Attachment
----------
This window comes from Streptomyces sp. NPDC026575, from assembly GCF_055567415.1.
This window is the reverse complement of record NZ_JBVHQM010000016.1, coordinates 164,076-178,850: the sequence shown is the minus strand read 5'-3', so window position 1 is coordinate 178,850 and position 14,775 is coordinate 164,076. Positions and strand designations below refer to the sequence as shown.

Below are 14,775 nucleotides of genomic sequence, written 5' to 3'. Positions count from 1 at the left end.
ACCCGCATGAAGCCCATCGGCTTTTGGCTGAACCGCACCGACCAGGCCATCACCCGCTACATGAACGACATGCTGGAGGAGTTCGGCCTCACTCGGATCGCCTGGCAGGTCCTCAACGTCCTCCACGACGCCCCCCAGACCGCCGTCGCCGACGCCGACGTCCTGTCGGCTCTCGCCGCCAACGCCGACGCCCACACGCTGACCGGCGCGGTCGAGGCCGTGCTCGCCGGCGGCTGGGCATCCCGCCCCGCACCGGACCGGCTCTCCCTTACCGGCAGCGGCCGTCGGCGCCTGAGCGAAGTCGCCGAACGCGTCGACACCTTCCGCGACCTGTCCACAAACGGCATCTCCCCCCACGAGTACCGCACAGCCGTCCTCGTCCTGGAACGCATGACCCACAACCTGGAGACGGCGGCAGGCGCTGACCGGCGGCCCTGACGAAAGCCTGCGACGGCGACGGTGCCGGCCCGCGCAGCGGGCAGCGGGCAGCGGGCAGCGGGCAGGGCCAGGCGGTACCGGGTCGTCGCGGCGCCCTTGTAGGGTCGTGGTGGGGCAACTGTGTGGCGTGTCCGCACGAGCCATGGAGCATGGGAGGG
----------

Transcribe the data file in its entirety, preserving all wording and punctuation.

This window comes from Streptomyces sp. NPDC026575, from assembly GCF_055567415.1.
This window is the reverse complement of record NZ_JBVHQM010000016.1, coordinates 164,076-178,850: the sequence shown is the minus strand read 5'-3', so window position 1 is coordinate 178,850 and position 14,775 is coordinate 164,076. Positions and strand designations below refer to the sequence as shown.

Below are 14,775 nucleotides of genomic sequence, written 5' to 3'. Positions count from 1 at the left end.
ACCCGCATGAAGCCCATCGGCTTTTGGCTGAACCGCACCGACCAGGCCATCACCCGCTACATGAACGACATGCTGGAGGAGTTCGGCCTCACTCGGATCGCCTGGCAGGTCCTCAACGTCCTCCACGACGCCCCCCAGACCGCCGTCGCCGACGCCGACGTCCTGTCGGCTCTCGCCGCCAACGCCGACGCCCACACGCTGACCGGCGCGGTCGAGGCCGTGCTCGCCGGCGGCTGGGCATCCCGCCCCGCACCGGACCGGCTCTCCCTTACCGGCAGCGGCCGTCGGCGCCTGAGCGAAGTCGCCGAACGCGTCGACACCTTCCGCGACCTGTCCACAAACGGCATCTCCCCCCACGAGTACCGCACAGCCGTCCTCGTCCTGGAACGCATGACCCACAACCTGGAGACGGCGGCAGGCGCTGACCGGCGGCCCTGACGAAAGCCTGCGACGGCGACGGTGCCGGCCCGCGCAGCGGGCAGCGGGCAGCGGGCAGCGGGCAGGGCCAGGCGGTACCGGGTCGTCGCGGCGCCCTTGTAGGGTCGTGGTGGGGCAACTGTGTGGCGTGTCCGCACGAGCCATGGAGCATGGGAGGG